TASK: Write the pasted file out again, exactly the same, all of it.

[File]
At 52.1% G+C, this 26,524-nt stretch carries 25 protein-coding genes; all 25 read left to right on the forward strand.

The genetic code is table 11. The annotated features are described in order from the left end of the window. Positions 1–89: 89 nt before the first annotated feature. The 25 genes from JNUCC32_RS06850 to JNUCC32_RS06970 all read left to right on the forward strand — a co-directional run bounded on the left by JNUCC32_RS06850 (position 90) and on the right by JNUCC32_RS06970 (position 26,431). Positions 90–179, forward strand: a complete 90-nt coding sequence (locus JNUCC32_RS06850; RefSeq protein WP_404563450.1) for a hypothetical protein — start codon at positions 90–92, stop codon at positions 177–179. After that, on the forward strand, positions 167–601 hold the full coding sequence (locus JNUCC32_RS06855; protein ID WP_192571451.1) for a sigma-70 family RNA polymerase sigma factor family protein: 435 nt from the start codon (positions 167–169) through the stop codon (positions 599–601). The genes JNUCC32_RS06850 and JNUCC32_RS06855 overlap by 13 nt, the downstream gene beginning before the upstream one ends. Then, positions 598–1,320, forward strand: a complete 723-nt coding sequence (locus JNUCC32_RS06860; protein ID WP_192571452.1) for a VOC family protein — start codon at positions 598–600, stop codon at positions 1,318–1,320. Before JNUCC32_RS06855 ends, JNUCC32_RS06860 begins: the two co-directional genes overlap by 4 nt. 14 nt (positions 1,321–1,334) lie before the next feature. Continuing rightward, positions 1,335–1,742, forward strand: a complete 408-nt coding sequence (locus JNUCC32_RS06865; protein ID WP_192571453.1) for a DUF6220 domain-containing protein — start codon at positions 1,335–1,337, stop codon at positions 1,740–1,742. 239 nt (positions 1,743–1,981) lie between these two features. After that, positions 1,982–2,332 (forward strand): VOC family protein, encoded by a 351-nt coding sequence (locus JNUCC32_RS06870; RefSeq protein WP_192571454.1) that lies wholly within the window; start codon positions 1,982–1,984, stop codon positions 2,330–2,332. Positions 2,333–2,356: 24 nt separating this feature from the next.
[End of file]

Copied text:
At 52.1% G+C, this 26,524-nt stretch carries 25 protein-coding genes; all 25 read left to right on the forward strand.

The genetic code is table 11. The annotated features are described in order from the left end of the window. Positions 1–89: 89 nt before the first annotated feature. The 25 genes from JNUCC32_RS06850 to JNUCC32_RS06970 all read left to right on the forward strand — a co-directional run bounded on the left by JNUCC32_RS06850 (position 90) and on the right by JNUCC32_RS06970 (position 26,431). Positions 90–179, forward strand: a complete 90-nt coding sequence (locus JNUCC32_RS06850; RefSeq protein WP_404563450.1) for a hypothetical protein — start codon at positions 90–92, stop codon at positions 177–179. After that, on the forward strand, positions 167–601 hold the full coding sequence (locus JNUCC32_RS06855; protein ID WP_192571451.1) for a sigma-70 family RNA polymerase sigma factor family protein: 435 nt from the start codon (positions 167–169) through the stop codon (positions 599–601). The genes JNUCC32_RS06850 and JNUCC32_RS06855 overlap by 13 nt, the downstream gene beginning before the upstream one ends. Then, positions 598–1,320, forward strand: a complete 723-nt coding sequence (locus JNUCC32_RS06860; protein ID WP_192571452.1) for a VOC family protein — start codon at positions 598–600, stop codon at positions 1,318–1,320. Before JNUCC32_RS06855 ends, JNUCC32_RS06860 begins: the two co-directional genes overlap by 4 nt. 14 nt (positions 1,321–1,334) lie before the next feature. Continuing rightward, positions 1,335–1,742, forward strand: a complete 408-nt coding sequence (locus JNUCC32_RS06865; protein ID WP_192571453.1) for a DUF6220 domain-containing protein — start codon at positions 1,335–1,337, stop codon at positions 1,740–1,742. 239 nt (positions 1,743–1,981) lie between these two features. After that, positions 1,982–2,332 (forward strand): VOC family protein, encoded by a 351-nt coding sequence (locus JNUCC32_RS06870; RefSeq protein WP_192571454.1) that lies wholly within the window; start codon positions 1,982–1,984, stop codon positions 2,330–2,332. Positions 2,333–2,356: 24 nt separating this feature from the next.